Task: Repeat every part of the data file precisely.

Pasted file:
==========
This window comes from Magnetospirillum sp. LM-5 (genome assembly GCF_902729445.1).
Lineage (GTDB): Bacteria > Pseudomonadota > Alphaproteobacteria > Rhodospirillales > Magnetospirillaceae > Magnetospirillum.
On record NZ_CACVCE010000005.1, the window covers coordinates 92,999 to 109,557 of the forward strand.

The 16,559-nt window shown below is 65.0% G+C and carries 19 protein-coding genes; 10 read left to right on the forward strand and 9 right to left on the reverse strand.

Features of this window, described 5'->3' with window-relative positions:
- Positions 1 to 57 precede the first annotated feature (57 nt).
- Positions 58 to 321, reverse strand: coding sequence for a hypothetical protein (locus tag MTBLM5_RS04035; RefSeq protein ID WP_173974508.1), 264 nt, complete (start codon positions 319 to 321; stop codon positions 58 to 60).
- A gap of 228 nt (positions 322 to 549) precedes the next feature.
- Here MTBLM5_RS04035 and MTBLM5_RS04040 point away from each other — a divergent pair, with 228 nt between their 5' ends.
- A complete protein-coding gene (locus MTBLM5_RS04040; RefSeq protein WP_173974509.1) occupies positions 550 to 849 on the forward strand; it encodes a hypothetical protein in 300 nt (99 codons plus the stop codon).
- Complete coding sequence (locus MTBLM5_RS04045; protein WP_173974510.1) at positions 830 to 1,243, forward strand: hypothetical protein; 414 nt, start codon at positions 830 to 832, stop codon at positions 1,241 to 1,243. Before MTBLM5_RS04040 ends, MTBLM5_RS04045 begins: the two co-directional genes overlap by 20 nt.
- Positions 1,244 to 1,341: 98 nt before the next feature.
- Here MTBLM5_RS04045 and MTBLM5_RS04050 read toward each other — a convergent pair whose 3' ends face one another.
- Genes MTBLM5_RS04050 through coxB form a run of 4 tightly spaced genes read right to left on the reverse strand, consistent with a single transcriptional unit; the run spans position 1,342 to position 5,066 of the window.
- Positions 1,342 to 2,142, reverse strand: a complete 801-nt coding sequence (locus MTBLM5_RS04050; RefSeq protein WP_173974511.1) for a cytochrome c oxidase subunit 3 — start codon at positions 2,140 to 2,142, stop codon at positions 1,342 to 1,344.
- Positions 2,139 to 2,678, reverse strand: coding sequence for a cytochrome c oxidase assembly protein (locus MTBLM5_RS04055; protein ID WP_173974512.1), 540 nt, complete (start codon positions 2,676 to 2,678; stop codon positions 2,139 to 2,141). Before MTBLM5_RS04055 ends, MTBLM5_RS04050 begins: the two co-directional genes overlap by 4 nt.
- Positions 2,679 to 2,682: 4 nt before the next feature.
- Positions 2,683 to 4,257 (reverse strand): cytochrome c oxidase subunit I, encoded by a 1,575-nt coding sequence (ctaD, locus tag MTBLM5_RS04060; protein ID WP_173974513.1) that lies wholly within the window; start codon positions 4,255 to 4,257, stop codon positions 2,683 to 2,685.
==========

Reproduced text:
This window comes from Magnetospirillum sp. LM-5 (genome assembly GCF_902729445.1).
Lineage (GTDB): Bacteria > Pseudomonadota > Alphaproteobacteria > Rhodospirillales > Magnetospirillaceae > Magnetospirillum.
On record NZ_CACVCE010000005.1, the window covers coordinates 92,999 to 109,557 of the forward strand.

The 16,559-nt window shown below is 65.0% G+C and carries 19 protein-coding genes; 10 read left to right on the forward strand and 9 right to left on the reverse strand.

Features of this window, described 5'->3' with window-relative positions:
- Positions 1 to 57 precede the first annotated feature (57 nt).
- Positions 58 to 321, reverse strand: coding sequence for a hypothetical protein (locus tag MTBLM5_RS04035; RefSeq protein ID WP_173974508.1), 264 nt, complete (start codon positions 319 to 321; stop codon positions 58 to 60).
- A gap of 228 nt (positions 322 to 549) precedes the next feature.
- Here MTBLM5_RS04035 and MTBLM5_RS04040 point away from each other — a divergent pair, with 228 nt between their 5' ends.
- A complete protein-coding gene (locus MTBLM5_RS04040; RefSeq protein WP_173974509.1) occupies positions 550 to 849 on the forward strand; it encodes a hypothetical protein in 300 nt (99 codons plus the stop codon).
- Complete coding sequence (locus MTBLM5_RS04045; protein WP_173974510.1) at positions 830 to 1,243, forward strand: hypothetical protein; 414 nt, start codon at positions 830 to 832, stop codon at positions 1,241 to 1,243. Before MTBLM5_RS04040 ends, MTBLM5_RS04045 begins: the two co-directional genes overlap by 20 nt.
- Positions 1,244 to 1,341: 98 nt before the next feature.
- Here MTBLM5_RS04045 and MTBLM5_RS04050 read toward each other — a convergent pair whose 3' ends face one another.
- Genes MTBLM5_RS04050 through coxB form a run of 4 tightly spaced genes read right to left on the reverse strand, consistent with a single transcriptional unit; the run spans position 1,342 to position 5,066 of the window.
- Positions 1,342 to 2,142, reverse strand: a complete 801-nt coding sequence (locus MTBLM5_RS04050; RefSeq protein WP_173974511.1) for a cytochrome c oxidase subunit 3 — start codon at positions 2,140 to 2,142, stop codon at positions 1,342 to 1,344.
- Positions 2,139 to 2,678, reverse strand: coding sequence for a cytochrome c oxidase assembly protein (locus MTBLM5_RS04055; protein ID WP_173974512.1), 540 nt, complete (start codon positions 2,676 to 2,678; stop codon positions 2,139 to 2,141). Before MTBLM5_RS04055 ends, MTBLM5_RS04050 begins: the two co-directional genes overlap by 4 nt.
- Positions 2,679 to 2,682: 4 nt before the next feature.
- Positions 2,683 to 4,257 (reverse strand): cytochrome c oxidase subunit I, encoded by a 1,575-nt coding sequence (ctaD, locus tag MTBLM5_RS04060; protein ID WP_173974513.1) that lies wholly within the window; start codon positions 4,255 to 4,257, stop codon positions 2,683 to 2,685.